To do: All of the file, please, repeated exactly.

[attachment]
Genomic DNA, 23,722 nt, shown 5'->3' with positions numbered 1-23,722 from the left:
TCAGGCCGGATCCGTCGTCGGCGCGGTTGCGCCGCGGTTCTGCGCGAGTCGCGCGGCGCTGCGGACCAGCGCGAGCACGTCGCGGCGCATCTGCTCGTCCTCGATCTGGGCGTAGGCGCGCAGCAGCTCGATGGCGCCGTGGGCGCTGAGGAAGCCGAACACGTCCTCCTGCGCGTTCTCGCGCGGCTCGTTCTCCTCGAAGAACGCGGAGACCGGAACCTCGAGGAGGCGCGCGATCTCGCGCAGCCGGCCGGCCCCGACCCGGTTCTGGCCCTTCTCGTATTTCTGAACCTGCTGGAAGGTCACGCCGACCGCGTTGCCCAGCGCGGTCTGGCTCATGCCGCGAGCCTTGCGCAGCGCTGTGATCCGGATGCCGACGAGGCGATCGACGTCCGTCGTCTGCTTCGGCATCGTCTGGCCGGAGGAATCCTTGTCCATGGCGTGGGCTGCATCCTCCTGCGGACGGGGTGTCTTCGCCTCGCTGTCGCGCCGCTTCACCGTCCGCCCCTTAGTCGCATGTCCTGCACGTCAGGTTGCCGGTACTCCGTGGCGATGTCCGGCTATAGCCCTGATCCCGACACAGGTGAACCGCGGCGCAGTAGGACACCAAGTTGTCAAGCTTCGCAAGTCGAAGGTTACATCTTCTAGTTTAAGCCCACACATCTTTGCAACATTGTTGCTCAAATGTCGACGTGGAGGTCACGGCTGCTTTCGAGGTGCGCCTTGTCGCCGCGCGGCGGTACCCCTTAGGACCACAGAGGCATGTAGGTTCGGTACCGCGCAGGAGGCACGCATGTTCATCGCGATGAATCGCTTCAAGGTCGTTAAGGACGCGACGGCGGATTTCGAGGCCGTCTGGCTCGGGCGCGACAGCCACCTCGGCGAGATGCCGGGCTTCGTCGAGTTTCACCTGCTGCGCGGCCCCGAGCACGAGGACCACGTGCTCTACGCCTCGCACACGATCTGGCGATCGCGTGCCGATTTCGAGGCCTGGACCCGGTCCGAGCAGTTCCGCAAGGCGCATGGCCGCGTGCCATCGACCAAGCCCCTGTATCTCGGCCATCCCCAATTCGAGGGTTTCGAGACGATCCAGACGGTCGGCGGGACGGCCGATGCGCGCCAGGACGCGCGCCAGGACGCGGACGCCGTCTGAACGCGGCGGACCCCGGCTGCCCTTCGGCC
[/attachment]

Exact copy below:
Genomic DNA, 23,722 nt, shown 5'->3' with positions numbered 1-23,722 from the left:
TCAGGCCGGATCCGTCGTCGGCGCGGTTGCGCCGCGGTTCTGCGCGAGTCGCGCGGCGCTGCGGACCAGCGCGAGCACGTCGCGGCGCATCTGCTCGTCCTCGATCTGGGCGTAGGCGCGCAGCAGCTCGATGGCGCCGTGGGCGCTGAGGAAGCCGAACACGTCCTCCTGCGCGTTCTCGCGCGGCTCGTTCTCCTCGAAGAACGCGGAGACCGGAACCTCGAGGAGGCGCGCGATCTCGCGCAGCCGGCCGGCCCCGACCCGGTTCTGGCCCTTCTCGTATTTCTGAACCTGCTGGAAGGTCACGCCGACCGCGTTGCCCAGCGCGGTCTGGCTCATGCCGCGAGCCTTGCGCAGCGCTGTGATCCGGATGCCGACGAGGCGATCGACGTCCGTCGTCTGCTTCGGCATCGTCTGGCCGGAGGAATCCTTGTCCATGGCGTGGGCTGCATCCTCCTGCGGACGGGGTGTCTTCGCCTCGCTGTCGCGCCGCTTCACCGTCCGCCCCTTAGTCGCATGTCCTGCACGTCAGGTTGCCGGTACTCCGTGGCGATGTCCGGCTATAGCCCTGATCCCGACACAGGTGAACCGCGGCGCAGTAGGACACCAAGTTGTCAAGCTTCGCAAGTCGAAGGTTACATCTTCTAGTTTAAGCCCACACATCTTTGCAACATTGTTGCTCAAATGTCGACGTGGAGGTCACGGCTGCTTTCGAGGTGCGCCTTGTCGCCGCGCGGCGGTACCCCTTAGGACCACAGAGGCATGTAGGTTCGGTACCGCGCAGGAGGCACGCATGTTCATCGCGATGAATCGCTTCAAGGTCGTTAAGGACGCGACGGCGGATTTCGAGGCCGTCTGGCTCGGGCGCGACAGCCACCTCGGCGAGATGCCGGGCTTCGTCGAGTTTCACCTGCTGCGCGGCCCCGAGCACGAGGACCACGTGCTCTACGCCTCGCACACGATCTGGCGATCGCGTGCCGATTTCGAGGCCTGGACCCGGTCCGAGCAGTTCCGCAAGGCGCATGGCCGCGTGCCATCGACCAAGCCCCTGTATCTCGGCCATCCCCAATTCGAGGGTTTCGAGACGATCCAGACGGTCGGCGGGACGGCCGATGCGCGCCAGGACGCGCGCCAGGACGCGGACGCCGTCTGAACGCGGCGGACCCCGGCTGCCCTTCGGCC